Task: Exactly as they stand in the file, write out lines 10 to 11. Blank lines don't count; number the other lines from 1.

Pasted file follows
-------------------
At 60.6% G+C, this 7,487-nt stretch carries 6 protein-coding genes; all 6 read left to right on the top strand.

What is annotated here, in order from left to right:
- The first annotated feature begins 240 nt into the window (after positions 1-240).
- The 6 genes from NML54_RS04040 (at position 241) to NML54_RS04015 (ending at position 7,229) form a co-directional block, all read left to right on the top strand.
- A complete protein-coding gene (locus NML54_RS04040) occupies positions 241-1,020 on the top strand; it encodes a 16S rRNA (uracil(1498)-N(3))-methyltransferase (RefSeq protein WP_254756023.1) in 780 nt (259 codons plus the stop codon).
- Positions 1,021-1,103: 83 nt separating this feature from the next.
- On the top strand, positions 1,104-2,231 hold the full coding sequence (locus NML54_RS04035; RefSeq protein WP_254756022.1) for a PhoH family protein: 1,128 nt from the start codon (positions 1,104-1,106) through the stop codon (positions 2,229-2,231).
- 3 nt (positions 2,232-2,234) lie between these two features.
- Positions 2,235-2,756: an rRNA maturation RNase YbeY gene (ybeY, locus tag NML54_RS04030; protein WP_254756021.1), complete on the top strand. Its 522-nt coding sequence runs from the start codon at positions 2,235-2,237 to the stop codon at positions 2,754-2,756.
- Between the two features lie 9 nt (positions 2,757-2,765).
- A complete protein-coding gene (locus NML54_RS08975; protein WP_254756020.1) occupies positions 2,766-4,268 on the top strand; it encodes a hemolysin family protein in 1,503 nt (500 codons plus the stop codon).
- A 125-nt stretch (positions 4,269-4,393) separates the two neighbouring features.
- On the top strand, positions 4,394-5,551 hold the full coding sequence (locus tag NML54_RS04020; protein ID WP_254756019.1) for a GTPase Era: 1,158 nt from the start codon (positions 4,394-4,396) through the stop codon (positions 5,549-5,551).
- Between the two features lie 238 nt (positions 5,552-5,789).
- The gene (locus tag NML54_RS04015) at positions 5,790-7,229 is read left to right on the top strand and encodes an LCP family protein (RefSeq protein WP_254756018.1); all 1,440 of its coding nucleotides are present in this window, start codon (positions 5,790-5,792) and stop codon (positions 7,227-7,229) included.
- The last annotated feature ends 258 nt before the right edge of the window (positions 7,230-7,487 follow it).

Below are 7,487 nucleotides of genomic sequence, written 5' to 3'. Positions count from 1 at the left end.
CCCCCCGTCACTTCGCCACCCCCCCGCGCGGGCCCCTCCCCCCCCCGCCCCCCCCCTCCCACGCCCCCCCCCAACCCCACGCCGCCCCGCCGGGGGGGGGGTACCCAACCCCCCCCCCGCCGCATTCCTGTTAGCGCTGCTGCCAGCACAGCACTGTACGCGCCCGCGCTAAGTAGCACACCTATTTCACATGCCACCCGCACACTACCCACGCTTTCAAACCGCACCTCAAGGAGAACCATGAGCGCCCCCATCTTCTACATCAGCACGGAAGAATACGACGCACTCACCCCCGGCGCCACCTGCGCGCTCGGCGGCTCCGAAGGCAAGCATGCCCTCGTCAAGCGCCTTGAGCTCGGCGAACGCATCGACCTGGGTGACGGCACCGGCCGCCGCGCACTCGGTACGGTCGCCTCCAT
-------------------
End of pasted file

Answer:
- Between the two features lie 9 nt (positions 2,757-2,765).
- A complete protein-coding gene (locus NML54_RS08975; protein WP_254756020.1) occupies positions 2,766-4,268 on the top strand; it encodes a hemolysin family protein in 1,503 nt (500 codons plus the stop codon).